The percentage you owe in taxes for your small business depends on the level of your sales, the amount it costs you to make these sales and the amounts you pay your employees. Small businesses are responsible for a variety of taxes. These include taxes on gross sales as well as taxes on net sales, or the amounts left over after you subtract your expenses from your gross income. In addition, you must pay employment taxes to state and federal agencies based on the total amount of your payroll.
Federal and state income taxes depend on your net income -- the profit your business earns after you subtract your business expenses from your business revenue. Income tax percentages are usually scaled relative to the amount that you earn, so if you earn a higher income from your business and other work-related activities, you are liable to pay a higher percentage in income tax. Business income from rent and royalties is taxed at 15 percent as of 2011, regardless of how much you earn from these investments.
Social Security and Medicare Taxes
Social Security and Medicare taxes are also based on your net income. As of 2011, employees of your company pay 5.65 percent in Social Security tax and 1.45 percent in Medicare, which you must supplement with 7.65 percent in Social Security tax and a matching amount for Medicare. As a self-employed individual, you are both your own employer and your own employee, so you are responsible for both the employer's and employee's shares of Social Security and Medicare taxes, or 13.3 percent combined as of 2011. The earnings amount on which you must pay Social Security tax is capped at $106,800 per year as of 2011, although there is no cap on the annual amount on which you must pay Medicare tax.
Revenue taxes are based on the total volume of business that your company transacts, otherwise known as your sales receipts. State and local taxes tend to be revenue taxes, and they vary according to your locale. The percentages that your business owes in revenue tax tend to be quite small, because revenue taxes do not represent your actual business income but rather the amount of money that your company handles.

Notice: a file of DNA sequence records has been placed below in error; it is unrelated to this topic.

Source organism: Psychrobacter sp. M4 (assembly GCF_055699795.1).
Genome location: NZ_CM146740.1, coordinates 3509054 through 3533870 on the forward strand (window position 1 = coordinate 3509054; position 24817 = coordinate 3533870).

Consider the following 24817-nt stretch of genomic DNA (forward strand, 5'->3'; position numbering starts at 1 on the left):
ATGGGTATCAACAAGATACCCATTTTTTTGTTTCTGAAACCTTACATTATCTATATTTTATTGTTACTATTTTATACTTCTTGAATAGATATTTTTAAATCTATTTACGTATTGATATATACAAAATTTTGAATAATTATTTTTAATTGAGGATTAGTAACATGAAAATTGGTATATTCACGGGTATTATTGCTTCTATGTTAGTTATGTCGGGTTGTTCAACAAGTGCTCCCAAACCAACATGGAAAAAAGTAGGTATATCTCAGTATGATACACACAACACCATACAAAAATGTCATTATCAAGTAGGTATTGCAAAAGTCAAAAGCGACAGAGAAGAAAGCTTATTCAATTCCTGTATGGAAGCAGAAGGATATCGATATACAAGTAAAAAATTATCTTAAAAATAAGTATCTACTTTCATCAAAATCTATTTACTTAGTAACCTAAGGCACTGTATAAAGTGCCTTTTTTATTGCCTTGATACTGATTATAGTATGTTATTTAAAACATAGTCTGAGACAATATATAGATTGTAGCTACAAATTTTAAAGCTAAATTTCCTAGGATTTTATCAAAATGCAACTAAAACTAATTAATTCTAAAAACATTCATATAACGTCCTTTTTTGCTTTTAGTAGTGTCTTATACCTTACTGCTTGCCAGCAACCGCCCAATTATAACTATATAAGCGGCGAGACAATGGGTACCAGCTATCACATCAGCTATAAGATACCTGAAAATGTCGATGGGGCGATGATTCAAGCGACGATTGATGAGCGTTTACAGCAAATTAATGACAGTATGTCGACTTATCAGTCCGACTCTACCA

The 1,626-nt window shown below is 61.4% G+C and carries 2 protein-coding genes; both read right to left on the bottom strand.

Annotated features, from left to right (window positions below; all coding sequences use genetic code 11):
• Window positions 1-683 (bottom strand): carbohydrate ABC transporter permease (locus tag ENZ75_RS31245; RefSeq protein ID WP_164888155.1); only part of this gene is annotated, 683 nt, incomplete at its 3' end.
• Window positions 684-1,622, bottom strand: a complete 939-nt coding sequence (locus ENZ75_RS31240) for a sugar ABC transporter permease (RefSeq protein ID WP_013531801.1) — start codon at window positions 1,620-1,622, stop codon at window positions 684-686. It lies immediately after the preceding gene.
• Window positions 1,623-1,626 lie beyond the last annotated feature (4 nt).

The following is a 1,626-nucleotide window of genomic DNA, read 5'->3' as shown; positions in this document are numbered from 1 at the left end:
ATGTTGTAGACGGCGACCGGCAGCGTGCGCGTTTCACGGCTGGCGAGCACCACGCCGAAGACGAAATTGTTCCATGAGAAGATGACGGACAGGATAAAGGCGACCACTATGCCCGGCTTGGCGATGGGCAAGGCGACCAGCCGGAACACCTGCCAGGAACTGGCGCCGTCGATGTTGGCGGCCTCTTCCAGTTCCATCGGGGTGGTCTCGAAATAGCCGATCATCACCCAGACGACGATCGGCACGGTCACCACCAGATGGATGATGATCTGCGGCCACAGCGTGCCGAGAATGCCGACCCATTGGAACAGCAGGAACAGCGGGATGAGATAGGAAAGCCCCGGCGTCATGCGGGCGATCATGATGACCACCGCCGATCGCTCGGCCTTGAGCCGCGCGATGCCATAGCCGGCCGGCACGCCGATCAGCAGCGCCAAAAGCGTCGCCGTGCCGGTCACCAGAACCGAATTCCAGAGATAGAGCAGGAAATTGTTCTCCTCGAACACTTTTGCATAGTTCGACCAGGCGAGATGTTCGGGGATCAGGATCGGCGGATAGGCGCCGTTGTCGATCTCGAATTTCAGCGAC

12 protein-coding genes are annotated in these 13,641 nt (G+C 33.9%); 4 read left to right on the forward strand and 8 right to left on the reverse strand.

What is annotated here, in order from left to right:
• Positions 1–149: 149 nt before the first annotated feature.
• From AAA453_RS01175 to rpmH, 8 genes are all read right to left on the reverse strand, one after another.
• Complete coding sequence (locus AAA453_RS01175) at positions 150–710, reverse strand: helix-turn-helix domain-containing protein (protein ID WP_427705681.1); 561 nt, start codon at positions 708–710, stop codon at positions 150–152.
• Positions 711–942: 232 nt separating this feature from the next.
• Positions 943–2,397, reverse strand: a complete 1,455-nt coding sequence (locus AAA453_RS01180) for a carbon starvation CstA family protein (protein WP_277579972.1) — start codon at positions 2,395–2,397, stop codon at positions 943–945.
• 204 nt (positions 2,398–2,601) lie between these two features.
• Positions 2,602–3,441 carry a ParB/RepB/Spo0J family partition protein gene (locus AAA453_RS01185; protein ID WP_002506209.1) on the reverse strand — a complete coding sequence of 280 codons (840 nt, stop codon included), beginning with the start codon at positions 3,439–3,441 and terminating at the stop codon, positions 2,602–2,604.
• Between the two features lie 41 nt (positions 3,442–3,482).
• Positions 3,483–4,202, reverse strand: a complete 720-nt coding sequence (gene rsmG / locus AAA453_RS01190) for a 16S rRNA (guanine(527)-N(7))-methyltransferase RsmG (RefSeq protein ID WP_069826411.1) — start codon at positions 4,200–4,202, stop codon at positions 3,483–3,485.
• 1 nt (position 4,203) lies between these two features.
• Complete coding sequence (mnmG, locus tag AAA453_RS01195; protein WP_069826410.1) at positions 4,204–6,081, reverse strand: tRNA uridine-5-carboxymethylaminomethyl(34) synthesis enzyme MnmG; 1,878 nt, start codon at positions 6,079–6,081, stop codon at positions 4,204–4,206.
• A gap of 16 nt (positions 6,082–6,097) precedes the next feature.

Your small business must also pay percentages of your payroll in employment taxes to both the state and federal governments. State employment taxes include unemployment insurance and industrial insurance, and federal employment taxes include federal unemployment taxes as well as Social Security and Medicare taxes. State employment tax rates vary from state to state, while an employer's share of Social Security and Medicare taxes is the same in every state. The federal unemployment tax rate of .8 percent of each employee's wages up to $7,000 per year per employee as of 2011 is consistent in every state as well.
Devra Gartenstein founded her first food business in 1987. In 2013 she transformed her most recent venture, a farmers market concession and catering company, into a worker-owned cooperative. She does one-on-one mentoring and consulting focused on entrepreneurship and practical business skills.